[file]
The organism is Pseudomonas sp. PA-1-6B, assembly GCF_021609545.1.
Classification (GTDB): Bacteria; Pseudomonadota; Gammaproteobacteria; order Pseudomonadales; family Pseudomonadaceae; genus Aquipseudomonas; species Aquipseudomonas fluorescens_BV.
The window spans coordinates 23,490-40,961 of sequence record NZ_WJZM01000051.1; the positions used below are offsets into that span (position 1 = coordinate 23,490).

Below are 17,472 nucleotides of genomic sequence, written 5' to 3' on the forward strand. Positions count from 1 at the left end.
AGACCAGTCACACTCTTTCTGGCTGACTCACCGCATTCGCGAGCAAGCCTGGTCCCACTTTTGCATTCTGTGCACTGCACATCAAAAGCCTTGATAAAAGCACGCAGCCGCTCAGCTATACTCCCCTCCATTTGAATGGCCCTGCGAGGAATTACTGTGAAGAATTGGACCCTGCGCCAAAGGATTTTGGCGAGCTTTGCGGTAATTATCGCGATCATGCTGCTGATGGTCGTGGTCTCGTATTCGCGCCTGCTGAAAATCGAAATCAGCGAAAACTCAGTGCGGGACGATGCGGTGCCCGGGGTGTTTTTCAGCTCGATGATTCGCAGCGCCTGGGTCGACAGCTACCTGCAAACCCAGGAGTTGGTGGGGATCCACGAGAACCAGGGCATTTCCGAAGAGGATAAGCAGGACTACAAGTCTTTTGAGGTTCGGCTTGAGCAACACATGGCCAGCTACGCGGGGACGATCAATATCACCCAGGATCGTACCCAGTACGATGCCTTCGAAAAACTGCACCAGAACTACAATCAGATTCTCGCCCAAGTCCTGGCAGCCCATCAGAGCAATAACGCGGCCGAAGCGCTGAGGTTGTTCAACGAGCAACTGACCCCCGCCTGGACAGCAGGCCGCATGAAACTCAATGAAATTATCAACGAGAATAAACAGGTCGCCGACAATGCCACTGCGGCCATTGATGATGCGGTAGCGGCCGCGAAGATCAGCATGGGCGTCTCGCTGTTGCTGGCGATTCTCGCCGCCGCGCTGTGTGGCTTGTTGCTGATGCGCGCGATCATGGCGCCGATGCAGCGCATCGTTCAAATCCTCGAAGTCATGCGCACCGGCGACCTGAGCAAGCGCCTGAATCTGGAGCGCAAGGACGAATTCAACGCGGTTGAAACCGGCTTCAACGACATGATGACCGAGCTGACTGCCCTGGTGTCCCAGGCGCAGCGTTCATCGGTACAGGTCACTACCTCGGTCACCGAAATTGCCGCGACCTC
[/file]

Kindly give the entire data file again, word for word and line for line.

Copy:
The organism is Pseudomonas sp. PA-1-6B, assembly GCF_021609545.1.
Classification (GTDB): Bacteria; Pseudomonadota; Gammaproteobacteria; order Pseudomonadales; family Pseudomonadaceae; genus Aquipseudomonas; species Aquipseudomonas fluorescens_BV.
The window spans coordinates 23,490-40,961 of sequence record NZ_WJZM01000051.1; the positions used below are offsets into that span (position 1 = coordinate 23,490).

Below are 17,472 nucleotides of genomic sequence, written 5' to 3' on the forward strand. Positions count from 1 at the left end.
AGACCAGTCACACTCTTTCTGGCTGACTCACCGCATTCGCGAGCAAGCCTGGTCCCACTTTTGCATTCTGTGCACTGCACATCAAAAGCCTTGATAAAAGCACGCAGCCGCTCAGCTATACTCCCCTCCATTTGAATGGCCCTGCGAGGAATTACTGTGAAGAATTGGACCCTGCGCCAAAGGATTTTGGCGAGCTTTGCGGTAATTATCGCGATCATGCTGCTGATGGTCGTGGTCTCGTATTCGCGCCTGCTGAAAATCGAAATCAGCGAAAACTCAGTGCGGGACGATGCGGTGCCCGGGGTGTTTTTCAGCTCGATGATTCGCAGCGCCTGGGTCGACAGCTACCTGCAAACCCAGGAGTTGGTGGGGATCCACGAGAACCAGGGCATTTCCGAAGAGGATAAGCAGGACTACAAGTCTTTTGAGGTTCGGCTTGAGCAACACATGGCCAGCTACGCGGGGACGATCAATATCACCCAGGATCGTACCCAGTACGATGCCTTCGAAAAACTGCACCAGAACTACAATCAGATTCTCGCCCAAGTCCTGGCAGCCCATCAGAGCAATAACGCGGCCGAAGCGCTGAGGTTGTTCAACGAGCAACTGACCCCCGCCTGGACAGCAGGCCGCATGAAACTCAATGAAATTATCAACGAGAATAAACAGGTCGCCGACAATGCCACTGCGGCCATTGATGATGCGGTAGCGGCCGCGAAGATCAGCATGGGCGTCTCGCTGTTGCTGGCGATTCTCGCCGCCGCGCTGTGTGGCTTGTTGCTGATGCGCGCGATCATGGCGCCGATGCAGCGCATCGTTCAAATCCTCGAAGTCATGCGCACCGGCGACCTGAGCAAGCGCCTGAATCTGGAGCGCAAGGACGAATTCAACGCGGTTGAAACCGGCTTCAACGACATGATGACCGAGCTGACTGCCCTGGTGTCCCAGGCGCAGCGTTCATCGGTACAGGTCACTACCTCGGTCACCGAAATTGCCGCGACCTC